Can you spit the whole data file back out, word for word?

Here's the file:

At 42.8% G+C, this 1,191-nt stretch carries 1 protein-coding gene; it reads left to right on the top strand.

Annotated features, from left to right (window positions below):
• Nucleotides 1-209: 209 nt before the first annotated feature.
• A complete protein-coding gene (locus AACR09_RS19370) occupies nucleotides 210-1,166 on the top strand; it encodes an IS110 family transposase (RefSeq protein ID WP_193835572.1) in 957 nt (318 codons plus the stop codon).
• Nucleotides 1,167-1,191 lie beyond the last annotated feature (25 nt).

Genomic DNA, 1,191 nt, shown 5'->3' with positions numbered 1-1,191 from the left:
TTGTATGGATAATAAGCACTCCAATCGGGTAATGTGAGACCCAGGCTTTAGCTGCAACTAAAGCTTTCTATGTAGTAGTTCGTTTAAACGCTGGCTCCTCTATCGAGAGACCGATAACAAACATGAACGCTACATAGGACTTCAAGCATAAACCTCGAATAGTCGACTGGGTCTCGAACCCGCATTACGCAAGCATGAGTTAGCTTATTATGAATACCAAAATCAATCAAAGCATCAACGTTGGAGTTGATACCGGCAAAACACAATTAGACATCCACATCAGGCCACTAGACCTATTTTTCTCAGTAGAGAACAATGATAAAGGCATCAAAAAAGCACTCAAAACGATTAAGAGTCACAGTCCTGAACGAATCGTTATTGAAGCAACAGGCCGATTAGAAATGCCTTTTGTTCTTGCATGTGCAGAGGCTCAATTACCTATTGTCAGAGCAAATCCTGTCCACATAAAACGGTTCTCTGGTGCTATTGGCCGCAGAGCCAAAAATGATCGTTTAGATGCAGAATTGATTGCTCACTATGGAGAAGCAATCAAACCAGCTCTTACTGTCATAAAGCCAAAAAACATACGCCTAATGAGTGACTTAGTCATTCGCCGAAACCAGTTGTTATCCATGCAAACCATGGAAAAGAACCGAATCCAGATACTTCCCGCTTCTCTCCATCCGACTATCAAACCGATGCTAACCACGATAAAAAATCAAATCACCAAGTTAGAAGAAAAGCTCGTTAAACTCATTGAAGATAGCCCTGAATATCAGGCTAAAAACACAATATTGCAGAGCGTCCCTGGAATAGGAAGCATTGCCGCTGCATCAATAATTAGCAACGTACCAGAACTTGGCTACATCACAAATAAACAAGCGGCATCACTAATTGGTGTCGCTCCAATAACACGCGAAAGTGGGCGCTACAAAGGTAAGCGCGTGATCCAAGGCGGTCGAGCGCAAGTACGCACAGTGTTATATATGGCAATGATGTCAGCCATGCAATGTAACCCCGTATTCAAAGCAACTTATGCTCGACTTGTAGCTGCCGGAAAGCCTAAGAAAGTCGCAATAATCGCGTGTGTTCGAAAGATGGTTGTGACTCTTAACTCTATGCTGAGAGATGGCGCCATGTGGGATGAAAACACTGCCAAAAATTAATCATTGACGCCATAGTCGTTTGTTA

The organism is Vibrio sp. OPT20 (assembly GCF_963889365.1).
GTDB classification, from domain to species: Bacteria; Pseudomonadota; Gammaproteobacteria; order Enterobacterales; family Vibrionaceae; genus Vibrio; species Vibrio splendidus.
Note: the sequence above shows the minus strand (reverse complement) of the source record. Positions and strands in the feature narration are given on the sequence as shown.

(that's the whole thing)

At 42.8% G+C, this 1,191-nt stretch carries 1 protein-coding gene; it reads left to right on the top strand.

Annotated features, from left to right (window positions below):
• Nucleotides 1-209: 209 nt before the first annotated feature.
• A complete protein-coding gene (locus AACR09_RS19370) occupies nucleotides 210-1,166 on the top strand; it encodes an IS110 family transposase (RefSeq protein ID WP_193835572.1) in 957 nt (318 codons plus the stop codon).
• Nucleotides 1,167-1,191 lie beyond the last annotated feature (25 nt).

Genomic DNA, 1,191 nt, shown 5'->3' with positions numbered 1-1,191 from the left:
TTGTATGGATAATAAGCACTCCAATCGGGTAATGTGAGACCCAGGCTTTAGCTGCAACTAAAGCTTTCTATGTAGTAGTTCGTTTAAACGCTGGCTCCTCTATCGAGAGACCGATAACAAACATGAACGCTACATAGGACTTCAAGCATAAACCTCGAATAGTCGACTGGGTCTCGAACCCGCATTACGCAAGCATGAGTTAGCTTATTATGAATACCAAAATCAATCAAAGCATCAACGTTGGAGTTGATACCGGCAAAACACAATTAGACATCCACATCAGGCCACTAGACCTATTTTTCTCAGTAGAGAACAATGATAAAGGCATCAAAAAAGCACTCAAAACGATTAAGAGTCACAGTCCTGAACGAATCGTTATTGAAGCAACAGGCCGATTAGAAATGCCTTTTGTTCTTGCATGTGCAGAGGCTCAATTACCTATTGTCAGAGCAAATCCTGTCCACATAAAACGGTTCTCTGGTGCTATTGGCCGCAGAGCCAAAAATGATCGTTTAGATGCAGAATTGATTGCTCACTATGGAGAAGCAATCAAACCAGCTCTTACTGTCATAAAGCCAAAAAACATACGCCTAATGAGTGACTTAGTCATTCGCCGAAACCAGTTGTTATCCATGCAAACCATGGAAAAGAACCGAATCCAGATACTTCCCGCTTCTCTCCATCCGACTATCAAACCGATGCTAACCACGATAAAAAATCAAATCACCAAGTTAGAAGAAAAGCTCGTTAAACTCATTGAAGATAGCCCTGAATATCAGGCTAAAAACACAATATTGCAGAGCGTCCCTGGAATAGGAAGCATTGCCGCTGCATCAATAATTAGCAACGTACCAGAACTTGGCTACATCACAAATAAACAAGCGGCATCACTAATTGGTGTCGCTCCAATAACACGCGAAAGTGGGCGCTACAAAGGTAAGCGCGTGATCCAAGGCGGTCGAGCGCAAGTACGCACAGTGTTATATATGGCAATGATGTCAGCCATGCAATGTAACCCCGTATTCAAAGCAACTTATGCTCGACTTGTAGCTGCCGGAAAGCCTAAGAAAGTCGCAATAATCGCGTGTGTTCGAAAGATGGTTGTGACTCTTAACTCTATGCTGAGAGATGGCGCCATGTGGGATGAAAACACTGCCAAAAATTAATCATTGACGCCATAGTCGTTTGTTA

The organism is Vibrio sp. OPT20 (assembly GCF_963889365.1).
GTDB classification, from domain to species: Bacteria; Pseudomonadota; Gammaproteobacteria; order Enterobacterales; family Vibrionaceae; genus Vibrio; species Vibrio splendidus.
Note: the sequence above shows the minus strand (reverse complement) of the source record. Positions and strands in the feature narration are given on the sequence as shown.